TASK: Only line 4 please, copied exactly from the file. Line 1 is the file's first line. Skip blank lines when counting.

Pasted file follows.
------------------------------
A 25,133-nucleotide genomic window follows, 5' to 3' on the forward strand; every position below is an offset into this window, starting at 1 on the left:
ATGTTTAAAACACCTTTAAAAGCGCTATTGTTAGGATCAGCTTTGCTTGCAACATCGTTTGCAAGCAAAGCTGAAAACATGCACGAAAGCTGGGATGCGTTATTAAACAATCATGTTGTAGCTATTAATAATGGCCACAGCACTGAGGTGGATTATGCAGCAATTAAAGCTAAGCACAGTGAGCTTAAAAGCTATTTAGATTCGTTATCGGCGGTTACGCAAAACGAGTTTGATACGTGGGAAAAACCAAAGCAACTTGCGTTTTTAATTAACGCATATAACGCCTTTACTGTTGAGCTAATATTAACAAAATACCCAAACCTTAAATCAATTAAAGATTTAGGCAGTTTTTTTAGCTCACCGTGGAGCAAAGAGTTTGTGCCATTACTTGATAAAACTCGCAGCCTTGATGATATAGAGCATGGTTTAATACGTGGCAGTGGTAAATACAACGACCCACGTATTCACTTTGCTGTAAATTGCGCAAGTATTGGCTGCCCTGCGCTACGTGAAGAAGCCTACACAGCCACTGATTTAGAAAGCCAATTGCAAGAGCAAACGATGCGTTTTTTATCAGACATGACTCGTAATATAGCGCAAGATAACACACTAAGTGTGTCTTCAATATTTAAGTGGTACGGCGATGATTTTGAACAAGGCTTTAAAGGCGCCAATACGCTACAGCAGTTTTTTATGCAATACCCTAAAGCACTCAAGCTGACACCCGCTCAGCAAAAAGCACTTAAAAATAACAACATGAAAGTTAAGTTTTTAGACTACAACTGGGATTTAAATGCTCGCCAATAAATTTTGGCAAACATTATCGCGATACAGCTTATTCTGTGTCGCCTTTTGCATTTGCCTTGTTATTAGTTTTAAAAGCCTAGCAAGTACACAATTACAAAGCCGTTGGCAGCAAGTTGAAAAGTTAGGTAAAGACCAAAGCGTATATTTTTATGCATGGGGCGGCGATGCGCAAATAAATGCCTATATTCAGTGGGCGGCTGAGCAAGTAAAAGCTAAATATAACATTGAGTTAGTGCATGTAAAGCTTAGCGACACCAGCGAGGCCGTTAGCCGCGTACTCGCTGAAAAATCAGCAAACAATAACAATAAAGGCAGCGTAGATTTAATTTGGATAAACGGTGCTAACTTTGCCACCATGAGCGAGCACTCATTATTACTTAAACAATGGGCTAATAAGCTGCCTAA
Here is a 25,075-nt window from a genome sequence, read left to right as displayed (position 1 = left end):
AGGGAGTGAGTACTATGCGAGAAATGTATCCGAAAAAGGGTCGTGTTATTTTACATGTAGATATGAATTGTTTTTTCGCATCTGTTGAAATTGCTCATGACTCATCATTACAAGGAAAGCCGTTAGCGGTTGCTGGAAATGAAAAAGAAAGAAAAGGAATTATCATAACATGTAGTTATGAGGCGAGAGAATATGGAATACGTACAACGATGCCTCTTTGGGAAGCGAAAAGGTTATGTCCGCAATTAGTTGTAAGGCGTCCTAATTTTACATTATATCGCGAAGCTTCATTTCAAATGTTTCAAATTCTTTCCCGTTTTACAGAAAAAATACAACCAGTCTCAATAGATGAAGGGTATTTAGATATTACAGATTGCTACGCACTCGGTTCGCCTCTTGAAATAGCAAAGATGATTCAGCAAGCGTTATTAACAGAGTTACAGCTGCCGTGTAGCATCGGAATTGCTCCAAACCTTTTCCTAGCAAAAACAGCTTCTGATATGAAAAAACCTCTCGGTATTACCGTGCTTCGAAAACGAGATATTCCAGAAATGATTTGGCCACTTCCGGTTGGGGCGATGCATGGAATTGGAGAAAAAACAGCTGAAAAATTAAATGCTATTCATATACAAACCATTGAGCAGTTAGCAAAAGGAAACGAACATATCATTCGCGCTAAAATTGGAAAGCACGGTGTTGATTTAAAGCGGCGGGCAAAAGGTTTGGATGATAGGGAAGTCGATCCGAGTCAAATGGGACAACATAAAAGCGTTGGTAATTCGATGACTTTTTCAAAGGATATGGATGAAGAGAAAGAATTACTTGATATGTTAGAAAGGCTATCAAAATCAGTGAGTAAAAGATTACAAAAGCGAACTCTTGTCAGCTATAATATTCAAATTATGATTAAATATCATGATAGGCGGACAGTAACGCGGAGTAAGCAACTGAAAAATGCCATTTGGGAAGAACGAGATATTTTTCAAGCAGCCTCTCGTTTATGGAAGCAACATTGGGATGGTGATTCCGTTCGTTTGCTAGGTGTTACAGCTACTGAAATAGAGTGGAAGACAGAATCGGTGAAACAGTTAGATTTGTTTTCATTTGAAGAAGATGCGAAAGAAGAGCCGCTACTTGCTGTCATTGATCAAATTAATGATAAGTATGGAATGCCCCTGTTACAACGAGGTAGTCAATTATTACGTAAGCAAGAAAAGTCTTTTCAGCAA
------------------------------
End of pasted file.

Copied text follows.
AGGGAGTGAGTACTATGCGAGAAATGTATCCGAAAAAGGGTCGTGTTATTTTACATGTAGATATGAATTGTTTTTTCGCATCTGTTGAAATTGCTCATGACTCATCATTACAAGGAAAGCCGTTAGCGGTTGCTGGAAATGAAAAAGAAAGAAAAGGAATTATCATAACATGTAGTTATGAGGCGAGAGAATATGGAATACGTACAACGATGCCTCTTTGGGAAGCGAAAAGGTTATGTCCGCAATTAGTTGTAAGGCGTCCTAATTTTACATTATATCGCGAAGCTTCATTTCAAATGTTTCAAATTCTTTCCCGTTTTACAGAAAAAATACAACCAGTCTCAATAGATGAAGGGTATTTAGATATTACAGATTGCTACGCACTCGGTTCGCCTCTTGAAATAGCAAAGATGATTCAGCAAGCGTTATTAACAGAGTTACAGCTGCCGTGTAGCATCGGAATTGCTCCAAACCTTTTCCTAGCAAAAACAGCTTCTGATATGAAAAAACCTCTCGGTATTACCGTGCTTCGAAAACGAGATATTCCAGAAATGATTTGGCCACTTCCGGTTGGGGCGATGCATGGAATTGGAGAAAAAACAGCTGAAAAATTAAATGCTATTCATATACAAACCATTGAGCAGTTAGCAAAAGGAAACGAACATATCATTCGCGCTAAAATTGGAAAGCACGGTGTTGATTTAAAGCGGCGGGCAAAAGGTTTGGATGATAGGGAAGTCGATCCGAGTCAAATGGGACAACATAAAAGCGTTGGTAATTCGATGACTTTTTCAAAGGATATGGATGAAGAGAAAGAATTACTTGATATGTTAGAAAGGCTATCAAAATCAGTGAGTAAAAGATTACAAAAGCGAACTCTTGTCAGCTATAATATTCAAATTATGATTAAATATCATGATAGGCGGACAGTAACGCGGAGTAAGCAACTGAAAAATGCCATTTGGGAAGAACGAGATATTTTTCAAGCAGCCTCTCGTTTATGGAAGCAACATTGGGATGGTGATTCCGTTCGTTTGCTAGGTGTTACAGCTACTGAAATAGAGTGGAAGACAGAATCGGTGAAACAGTTAGATTTGTTTTCATTTGAAGAAGATGCGAAAGAAGAGCCGCTACTTGCTGTCATTGATCAAATTAATGATAAGTATGGAATGCCCCTGTTACAACGAGGTAGTCAATTATTACGTAAGCAAGAAAAGTCTTTTCAGCAA